The story of how I ended up finding this book and reading it will be left for another post. This post is about the book itself. It was written in 1985 and is set in what I assume to be contemporary England. The author is a sympathizer of feminism and this is his contribution to it.
I don’t know how the characters and philosophy espoused in the book should be judged in the historical context of feminism. Reading it as myself in 2013, I often felt like giving Herminia Barton (the independent-minded female protagonist) a whack on the head. Her fancying herself as a martyr and long monologues from her as well as the author, which seem to imply that all the women’s troubles would be over if they started defying the institution of marriage, can make you cringe. But the worst mistake she makes is thinking that her daughter will carry her legacy forward. It turns out that the daughter has more awareness of the miseries her mother’s principles have bought upon her than the appreciation of her principles. Despite all the whacking I want to give her, my sympathies are with the mother. Still, I don’t blame the daughter. Because I grudge any parental presumption that the children should be an extension of themselves.
In Herminia Barton’s case, it didn’t look like she even knew how exactly was the daughter supposed to carry forward the legacy. With the same doomed martyrdom? Ultimately martyrs cannot change the society. Survivors do. I am not dismissing the martyrs. My comforts of today owe too much to the martyrs of the past to do that. But martyrs play a role by drawing more people to the fold and then some more until finally there are survivors leading a changed world. Martyrs may fail, but at least there has to be a vision of how their martyrdom will change the world. Herminia Barton’s martyrdom seems to be for its own sake. She is willing to take all the miseries that comes her way by defying the institution of marriage. Fair enough. But how is it going to inspire others to follow the suit? There is no thought spared for that. I, personally, think that it is fine to live by your principles and suffer for it, even if it doesn’t help or inspire anyone else. But in such cases you should not fancy yourself as some kind of saviour for others of your creed. You don’t describe yourself as a martyr who is being sacrificed to somehow do right by other members of her sex. That’s presumptuous.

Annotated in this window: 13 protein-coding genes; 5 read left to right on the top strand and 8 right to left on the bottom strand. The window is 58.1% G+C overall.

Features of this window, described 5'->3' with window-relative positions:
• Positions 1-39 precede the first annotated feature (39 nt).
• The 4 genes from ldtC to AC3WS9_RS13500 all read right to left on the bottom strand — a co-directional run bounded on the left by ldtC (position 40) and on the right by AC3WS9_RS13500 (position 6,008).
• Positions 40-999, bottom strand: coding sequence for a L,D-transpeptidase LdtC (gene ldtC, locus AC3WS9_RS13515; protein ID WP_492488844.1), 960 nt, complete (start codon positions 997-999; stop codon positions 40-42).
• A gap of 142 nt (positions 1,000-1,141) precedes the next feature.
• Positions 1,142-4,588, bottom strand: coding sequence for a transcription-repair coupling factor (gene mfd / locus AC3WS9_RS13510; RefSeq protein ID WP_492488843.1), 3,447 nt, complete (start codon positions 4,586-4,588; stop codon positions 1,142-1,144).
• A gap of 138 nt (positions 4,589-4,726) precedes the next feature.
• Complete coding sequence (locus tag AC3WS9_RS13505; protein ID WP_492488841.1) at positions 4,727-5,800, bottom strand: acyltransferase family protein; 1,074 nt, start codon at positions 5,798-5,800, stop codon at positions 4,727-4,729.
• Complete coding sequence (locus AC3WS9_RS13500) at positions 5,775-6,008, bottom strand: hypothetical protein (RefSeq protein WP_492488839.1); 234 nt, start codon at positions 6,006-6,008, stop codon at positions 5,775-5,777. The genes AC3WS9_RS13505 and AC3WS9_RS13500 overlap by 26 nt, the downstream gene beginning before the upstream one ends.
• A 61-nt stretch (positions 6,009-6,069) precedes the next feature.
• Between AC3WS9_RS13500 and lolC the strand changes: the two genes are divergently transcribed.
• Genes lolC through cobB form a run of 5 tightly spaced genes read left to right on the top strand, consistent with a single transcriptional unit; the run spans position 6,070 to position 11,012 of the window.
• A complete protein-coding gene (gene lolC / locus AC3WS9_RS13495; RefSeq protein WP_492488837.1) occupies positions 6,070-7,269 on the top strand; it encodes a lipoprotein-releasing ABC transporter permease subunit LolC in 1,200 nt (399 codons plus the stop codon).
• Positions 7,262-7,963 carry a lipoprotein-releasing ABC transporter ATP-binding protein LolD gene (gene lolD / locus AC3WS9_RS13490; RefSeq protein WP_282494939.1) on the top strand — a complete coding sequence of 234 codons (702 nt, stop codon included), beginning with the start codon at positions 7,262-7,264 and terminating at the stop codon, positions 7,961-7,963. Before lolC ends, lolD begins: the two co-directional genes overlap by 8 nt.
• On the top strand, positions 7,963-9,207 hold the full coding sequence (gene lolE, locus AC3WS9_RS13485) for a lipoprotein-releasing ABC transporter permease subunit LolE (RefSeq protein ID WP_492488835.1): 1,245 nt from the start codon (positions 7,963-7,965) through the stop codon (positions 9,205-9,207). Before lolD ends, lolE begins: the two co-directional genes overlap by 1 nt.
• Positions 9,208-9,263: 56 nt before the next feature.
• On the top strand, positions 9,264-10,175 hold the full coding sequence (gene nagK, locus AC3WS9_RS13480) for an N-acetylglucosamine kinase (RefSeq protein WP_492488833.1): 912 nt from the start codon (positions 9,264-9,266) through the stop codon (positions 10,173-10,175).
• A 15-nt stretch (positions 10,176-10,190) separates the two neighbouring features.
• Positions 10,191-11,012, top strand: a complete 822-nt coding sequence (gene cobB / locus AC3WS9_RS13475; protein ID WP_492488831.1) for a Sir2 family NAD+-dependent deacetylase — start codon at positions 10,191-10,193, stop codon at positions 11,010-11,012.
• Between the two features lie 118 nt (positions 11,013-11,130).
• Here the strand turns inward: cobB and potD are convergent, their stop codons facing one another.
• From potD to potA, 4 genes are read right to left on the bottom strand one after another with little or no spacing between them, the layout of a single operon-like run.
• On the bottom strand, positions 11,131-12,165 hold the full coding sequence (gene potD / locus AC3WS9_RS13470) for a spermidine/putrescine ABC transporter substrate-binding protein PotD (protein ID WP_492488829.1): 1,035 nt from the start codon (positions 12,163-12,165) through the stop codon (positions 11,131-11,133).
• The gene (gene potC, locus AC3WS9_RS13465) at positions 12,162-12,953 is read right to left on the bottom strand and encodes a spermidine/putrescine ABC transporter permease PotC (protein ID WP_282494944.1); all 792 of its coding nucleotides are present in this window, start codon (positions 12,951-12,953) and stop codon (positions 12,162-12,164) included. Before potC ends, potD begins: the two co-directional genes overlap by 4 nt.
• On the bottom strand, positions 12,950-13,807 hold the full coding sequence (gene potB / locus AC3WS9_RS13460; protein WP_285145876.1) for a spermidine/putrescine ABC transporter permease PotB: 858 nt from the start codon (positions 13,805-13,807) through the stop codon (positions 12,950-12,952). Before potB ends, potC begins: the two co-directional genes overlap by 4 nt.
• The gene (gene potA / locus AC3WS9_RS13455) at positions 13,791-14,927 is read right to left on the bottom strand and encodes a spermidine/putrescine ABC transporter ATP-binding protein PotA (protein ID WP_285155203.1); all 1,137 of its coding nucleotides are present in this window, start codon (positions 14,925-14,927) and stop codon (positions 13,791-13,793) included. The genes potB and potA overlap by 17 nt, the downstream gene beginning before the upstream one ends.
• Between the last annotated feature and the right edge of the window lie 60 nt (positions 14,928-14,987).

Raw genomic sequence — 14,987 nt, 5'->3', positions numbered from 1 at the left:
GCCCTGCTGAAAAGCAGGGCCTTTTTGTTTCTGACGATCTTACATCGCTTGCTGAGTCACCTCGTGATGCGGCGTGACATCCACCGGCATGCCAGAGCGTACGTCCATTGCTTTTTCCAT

That said, even if with my sensibilities, sitting in a world that is much more receptive to empowered woman, I find Herminia Barton to be naive who could have done better for her cause, there is no denying that she is a brave, self-confident character. Even if her idea of women being meant for motherhood, and not for earning, is repugnant to me, she possesses an independent mind in a society that demands conformity, and attempts to earn for herself even if only because society isn’t “perfect” yet.